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"A Commercial Piece of Shit": Madonna on Film

2 hours ago

In his elephantine sixth edition of The New Biographical Dictionary of Film (2014), critic David Thomson reserves his most scathing, uncharitable critique for Madonna. To him, her mere existence on film is an affront to the medium itself. He finds that she is incapable of understanding the art of acting, and spends the space of nine paragraphs belaboring the point. “There is nothing in Madonna to be advertised,”he writes, “except for her ironic, deflecting contempt. She is an ad for advertising.”It is a curiously mean-spirited entry in a book filled with thoughtful, sympathetic reconsiderations of women whom critics wrote off in their time. Thomson’s entries on Tippi Hedren and Kim Novak are among his most articulate and impassioned. Yet Thomson is utterly heartless when it comes to Madonna, suspecting that “[s]he is disappointed about something, and hugely driven by resentment.” Thomson wasn’t exactly staking out a contrarian position. »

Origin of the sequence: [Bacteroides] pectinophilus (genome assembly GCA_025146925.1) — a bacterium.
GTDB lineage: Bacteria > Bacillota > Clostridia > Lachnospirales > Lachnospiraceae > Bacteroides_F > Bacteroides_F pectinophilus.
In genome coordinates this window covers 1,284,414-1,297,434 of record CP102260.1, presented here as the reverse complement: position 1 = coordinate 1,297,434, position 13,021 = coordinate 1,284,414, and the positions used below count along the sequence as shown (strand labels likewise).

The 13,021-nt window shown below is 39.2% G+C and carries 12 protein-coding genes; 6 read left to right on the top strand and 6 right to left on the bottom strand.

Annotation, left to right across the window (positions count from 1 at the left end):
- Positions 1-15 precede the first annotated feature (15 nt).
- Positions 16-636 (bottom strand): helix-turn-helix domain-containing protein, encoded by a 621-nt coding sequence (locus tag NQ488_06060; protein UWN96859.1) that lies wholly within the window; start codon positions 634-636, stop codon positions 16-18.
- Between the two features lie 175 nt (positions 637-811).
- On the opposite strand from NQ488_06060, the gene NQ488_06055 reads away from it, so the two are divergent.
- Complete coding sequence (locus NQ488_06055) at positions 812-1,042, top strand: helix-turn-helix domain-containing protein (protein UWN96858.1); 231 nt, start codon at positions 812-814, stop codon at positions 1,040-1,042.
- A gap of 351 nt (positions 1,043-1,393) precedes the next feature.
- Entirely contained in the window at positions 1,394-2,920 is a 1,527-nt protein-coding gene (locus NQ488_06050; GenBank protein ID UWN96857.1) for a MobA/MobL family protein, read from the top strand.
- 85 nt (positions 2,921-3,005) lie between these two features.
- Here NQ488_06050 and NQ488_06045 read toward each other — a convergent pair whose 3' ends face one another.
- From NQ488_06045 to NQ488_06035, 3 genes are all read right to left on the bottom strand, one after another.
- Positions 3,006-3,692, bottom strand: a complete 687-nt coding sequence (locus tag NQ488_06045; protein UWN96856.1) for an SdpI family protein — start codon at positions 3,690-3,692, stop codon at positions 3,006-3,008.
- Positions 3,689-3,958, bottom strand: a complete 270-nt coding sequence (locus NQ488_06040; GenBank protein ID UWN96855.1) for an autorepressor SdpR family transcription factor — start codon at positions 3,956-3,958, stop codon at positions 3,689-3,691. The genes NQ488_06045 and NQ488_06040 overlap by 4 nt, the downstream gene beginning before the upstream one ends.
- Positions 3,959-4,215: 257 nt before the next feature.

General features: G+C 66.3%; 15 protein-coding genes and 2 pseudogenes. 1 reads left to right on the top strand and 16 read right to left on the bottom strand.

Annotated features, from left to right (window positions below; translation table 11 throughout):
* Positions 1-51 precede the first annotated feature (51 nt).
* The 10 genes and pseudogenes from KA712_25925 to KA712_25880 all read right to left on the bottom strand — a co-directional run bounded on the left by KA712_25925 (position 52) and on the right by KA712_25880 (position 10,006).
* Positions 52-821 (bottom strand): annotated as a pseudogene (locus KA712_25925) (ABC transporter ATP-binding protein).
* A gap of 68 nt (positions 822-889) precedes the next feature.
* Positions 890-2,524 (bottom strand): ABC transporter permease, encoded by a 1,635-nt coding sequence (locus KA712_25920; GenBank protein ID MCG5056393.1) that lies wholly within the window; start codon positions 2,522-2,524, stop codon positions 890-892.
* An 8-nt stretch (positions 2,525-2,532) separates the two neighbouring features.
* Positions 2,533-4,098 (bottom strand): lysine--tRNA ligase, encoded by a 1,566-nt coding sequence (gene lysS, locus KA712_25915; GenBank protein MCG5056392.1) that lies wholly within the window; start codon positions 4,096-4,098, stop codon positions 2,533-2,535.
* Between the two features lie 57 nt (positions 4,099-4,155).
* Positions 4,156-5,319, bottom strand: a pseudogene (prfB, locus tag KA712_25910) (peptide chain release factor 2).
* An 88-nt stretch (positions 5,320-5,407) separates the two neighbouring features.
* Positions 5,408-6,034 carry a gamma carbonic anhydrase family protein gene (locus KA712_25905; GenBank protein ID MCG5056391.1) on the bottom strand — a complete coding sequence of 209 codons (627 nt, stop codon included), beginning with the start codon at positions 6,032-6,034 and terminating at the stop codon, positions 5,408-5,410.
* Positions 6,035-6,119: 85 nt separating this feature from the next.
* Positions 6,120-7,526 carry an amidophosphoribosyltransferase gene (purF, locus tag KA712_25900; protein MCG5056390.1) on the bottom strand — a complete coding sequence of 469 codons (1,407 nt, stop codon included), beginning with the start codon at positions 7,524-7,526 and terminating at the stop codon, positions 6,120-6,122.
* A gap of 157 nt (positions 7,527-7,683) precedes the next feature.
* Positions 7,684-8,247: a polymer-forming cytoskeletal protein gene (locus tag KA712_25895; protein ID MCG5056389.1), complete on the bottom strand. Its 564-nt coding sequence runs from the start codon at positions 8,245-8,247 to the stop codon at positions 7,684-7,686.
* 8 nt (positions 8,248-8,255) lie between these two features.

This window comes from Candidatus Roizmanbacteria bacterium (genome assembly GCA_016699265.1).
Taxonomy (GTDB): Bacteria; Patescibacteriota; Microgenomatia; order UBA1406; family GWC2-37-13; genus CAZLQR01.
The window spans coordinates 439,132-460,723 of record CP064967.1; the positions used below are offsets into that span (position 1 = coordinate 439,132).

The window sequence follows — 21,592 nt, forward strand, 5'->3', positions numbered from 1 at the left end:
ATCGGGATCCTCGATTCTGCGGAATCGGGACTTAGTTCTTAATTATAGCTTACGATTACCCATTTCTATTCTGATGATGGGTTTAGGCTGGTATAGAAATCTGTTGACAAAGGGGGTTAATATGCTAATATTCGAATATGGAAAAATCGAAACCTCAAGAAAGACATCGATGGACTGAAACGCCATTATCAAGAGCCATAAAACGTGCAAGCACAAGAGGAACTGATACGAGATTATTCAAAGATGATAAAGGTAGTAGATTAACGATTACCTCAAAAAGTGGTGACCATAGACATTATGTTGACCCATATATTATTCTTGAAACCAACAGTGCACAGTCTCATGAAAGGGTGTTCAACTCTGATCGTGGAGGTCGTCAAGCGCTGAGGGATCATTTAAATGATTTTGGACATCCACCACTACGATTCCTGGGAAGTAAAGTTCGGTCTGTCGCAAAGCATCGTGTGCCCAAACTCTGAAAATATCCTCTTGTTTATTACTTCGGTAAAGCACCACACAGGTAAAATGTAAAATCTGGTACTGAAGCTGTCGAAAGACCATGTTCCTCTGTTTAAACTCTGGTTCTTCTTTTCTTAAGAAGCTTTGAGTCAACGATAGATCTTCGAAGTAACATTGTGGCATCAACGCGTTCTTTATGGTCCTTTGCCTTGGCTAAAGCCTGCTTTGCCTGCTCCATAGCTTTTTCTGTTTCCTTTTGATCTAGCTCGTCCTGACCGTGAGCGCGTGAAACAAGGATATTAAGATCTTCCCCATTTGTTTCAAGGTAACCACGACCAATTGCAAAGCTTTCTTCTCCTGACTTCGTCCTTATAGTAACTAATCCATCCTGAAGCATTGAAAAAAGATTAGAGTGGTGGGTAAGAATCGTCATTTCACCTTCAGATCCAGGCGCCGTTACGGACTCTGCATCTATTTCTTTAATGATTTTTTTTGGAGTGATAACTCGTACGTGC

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The Future More Vivid: "Lo And Behold, Reveries Of The Connected World"

2 hours ago

When word came from Sundance that Werner Herzog had made a documentary about the internet, it sounded like an appropriately Herzogian joke. Herzog's documentaries tend to enthusiastically explore how human consciousness is anything but rational, how it come saddled with obsessions and impulses and strange imperfections and unbridgeable psychic isolation—and really, where better to look for all of that than the internet? Go to the online comments section of any news story about Black Lives Matter, and you'll get a deeper glimpse into the abyss than anything in Grizzly Man (2005). In truth, Lo and Behold, Reveries of the Connected World is only partly about internet communication, and dwells on its dark side only briefly. The film is more about the explosion of information technology writ on a cosmic scale: it is one of Herzog's most expansive documentaries—and one of his best in recent years—with its eye on »

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Weekly Rushes. "Olli Mäki," Ingrid Bergman's Home Movies, Trailers Galore, Scott Walker's Score

22 hours ago